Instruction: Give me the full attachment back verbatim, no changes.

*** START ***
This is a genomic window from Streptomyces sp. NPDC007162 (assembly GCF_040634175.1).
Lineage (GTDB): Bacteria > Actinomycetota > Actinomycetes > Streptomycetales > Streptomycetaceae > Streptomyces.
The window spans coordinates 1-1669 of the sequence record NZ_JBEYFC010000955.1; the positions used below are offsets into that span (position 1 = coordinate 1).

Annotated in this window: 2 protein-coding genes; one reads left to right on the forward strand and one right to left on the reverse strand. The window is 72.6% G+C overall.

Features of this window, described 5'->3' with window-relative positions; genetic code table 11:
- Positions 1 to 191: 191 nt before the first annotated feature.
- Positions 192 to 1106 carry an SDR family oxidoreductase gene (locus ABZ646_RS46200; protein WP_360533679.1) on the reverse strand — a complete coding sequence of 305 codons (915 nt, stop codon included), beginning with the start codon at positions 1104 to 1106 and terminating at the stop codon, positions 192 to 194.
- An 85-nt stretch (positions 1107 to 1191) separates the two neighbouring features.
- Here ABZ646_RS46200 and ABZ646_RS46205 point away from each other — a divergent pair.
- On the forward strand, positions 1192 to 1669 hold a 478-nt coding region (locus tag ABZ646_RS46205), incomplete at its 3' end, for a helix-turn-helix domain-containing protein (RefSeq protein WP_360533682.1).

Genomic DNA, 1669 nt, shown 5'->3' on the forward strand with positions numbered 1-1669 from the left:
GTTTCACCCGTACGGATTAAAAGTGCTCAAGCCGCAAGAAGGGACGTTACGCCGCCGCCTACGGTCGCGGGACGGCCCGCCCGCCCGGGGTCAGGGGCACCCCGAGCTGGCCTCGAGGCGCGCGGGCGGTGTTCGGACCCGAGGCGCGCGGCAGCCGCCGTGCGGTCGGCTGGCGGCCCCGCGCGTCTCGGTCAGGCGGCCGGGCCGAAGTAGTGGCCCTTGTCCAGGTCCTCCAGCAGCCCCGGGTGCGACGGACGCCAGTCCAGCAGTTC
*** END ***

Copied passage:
This is a genomic window from Streptomyces sp. NPDC007162 (assembly GCF_040634175.1).
Lineage (GTDB): Bacteria > Actinomycetota > Actinomycetes > Streptomycetales > Streptomycetaceae > Streptomyces.
The window spans coordinates 1-1669 of the sequence record NZ_JBEYFC010000955.1; the positions used below are offsets into that span (position 1 = coordinate 1).

Annotated in this window: 2 protein-coding genes; one reads left to right on the forward strand and one right to left on the reverse strand. The window is 72.6% G+C overall.

Features of this window, described 5'->3' with window-relative positions; genetic code table 11:
- Positions 1 to 191: 191 nt before the first annotated feature.
- Positions 192 to 1106 carry an SDR family oxidoreductase gene (locus ABZ646_RS46200; protein WP_360533679.1) on the reverse strand — a complete coding sequence of 305 codons (915 nt, stop codon included), beginning with the start codon at positions 1104 to 1106 and terminating at the stop codon, positions 192 to 194.
- An 85-nt stretch (positions 1107 to 1191) separates the two neighbouring features.
- Here ABZ646_RS46200 and ABZ646_RS46205 point away from each other — a divergent pair.
- On the forward strand, positions 1192 to 1669 hold a 478-nt coding region (locus tag ABZ646_RS46205), incomplete at its 3' end, for a helix-turn-helix domain-containing protein (RefSeq protein WP_360533682.1).

Genomic DNA, 1669 nt, shown 5'->3' on the forward strand with positions numbered 1-1669 from the left:
GTTTCACCCGTACGGATTAAAAGTGCTCAAGCCGCAAGAAGGGACGTTACGCCGCCGCCTACGGTCGCGGGACGGCCCGCCCGCCCGGGGTCAGGGGCACCCCGAGCTGGCCTCGAGGCGCGCGGGCGGTGTTCGGACCCGAGGCGCGCGGCAGCCGCCGTGCGGTCGGCTGGCGGCCCCGCGCGTCTCGGTCAGGCGGCCGGGCCGAAGTAGTGGCCCTTGTCCAGGTCCTCCAGCAGCCCCGGGTGCGACGGACGCCAGTCCAGCAGTTC